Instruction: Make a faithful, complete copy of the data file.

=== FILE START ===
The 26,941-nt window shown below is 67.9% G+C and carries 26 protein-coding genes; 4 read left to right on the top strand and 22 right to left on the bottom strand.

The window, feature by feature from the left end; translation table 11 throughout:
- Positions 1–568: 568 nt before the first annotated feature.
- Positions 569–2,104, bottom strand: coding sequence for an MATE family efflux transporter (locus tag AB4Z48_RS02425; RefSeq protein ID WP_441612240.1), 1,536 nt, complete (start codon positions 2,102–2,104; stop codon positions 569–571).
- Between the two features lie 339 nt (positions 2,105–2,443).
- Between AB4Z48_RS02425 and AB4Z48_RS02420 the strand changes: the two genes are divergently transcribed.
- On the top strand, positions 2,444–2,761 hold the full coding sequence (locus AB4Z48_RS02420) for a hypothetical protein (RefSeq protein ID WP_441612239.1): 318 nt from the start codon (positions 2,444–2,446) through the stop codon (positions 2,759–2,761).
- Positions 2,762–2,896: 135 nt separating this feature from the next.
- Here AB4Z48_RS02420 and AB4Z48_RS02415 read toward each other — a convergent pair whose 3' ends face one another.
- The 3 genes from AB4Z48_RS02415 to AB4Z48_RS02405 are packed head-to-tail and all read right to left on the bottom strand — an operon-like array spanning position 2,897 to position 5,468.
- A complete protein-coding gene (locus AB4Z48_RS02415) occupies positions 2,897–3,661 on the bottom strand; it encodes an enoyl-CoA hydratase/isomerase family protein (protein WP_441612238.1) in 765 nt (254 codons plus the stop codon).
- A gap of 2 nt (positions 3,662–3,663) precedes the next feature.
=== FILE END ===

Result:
The 26,941-nt window shown below is 67.9% G+C and carries 26 protein-coding genes; 4 read left to right on the top strand and 22 right to left on the bottom strand.

The window, feature by feature from the left end; translation table 11 throughout:
- Positions 1–568: 568 nt before the first annotated feature.
- Positions 569–2,104, bottom strand: coding sequence for an MATE family efflux transporter (locus tag AB4Z48_RS02425; RefSeq protein ID WP_441612240.1), 1,536 nt, complete (start codon positions 2,102–2,104; stop codon positions 569–571).
- Between the two features lie 339 nt (positions 2,105–2,443).
- Between AB4Z48_RS02425 and AB4Z48_RS02420 the strand changes: the two genes are divergently transcribed.
- On the top strand, positions 2,444–2,761 hold the full coding sequence (locus AB4Z48_RS02420) for a hypothetical protein (RefSeq protein ID WP_441612239.1): 318 nt from the start codon (positions 2,444–2,446) through the stop codon (positions 2,759–2,761).
- Positions 2,762–2,896: 135 nt separating this feature from the next.
- Here AB4Z48_RS02420 and AB4Z48_RS02415 read toward each other — a convergent pair whose 3' ends face one another.
- The 3 genes from AB4Z48_RS02415 to AB4Z48_RS02405 are packed head-to-tail and all read right to left on the bottom strand — an operon-like array spanning position 2,897 to position 5,468.
- A complete protein-coding gene (locus AB4Z48_RS02415) occupies positions 2,897–3,661 on the bottom strand; it encodes an enoyl-CoA hydratase/isomerase family protein (protein WP_441612238.1) in 765 nt (254 codons plus the stop codon).
- A gap of 2 nt (positions 3,662–3,663) precedes the next feature.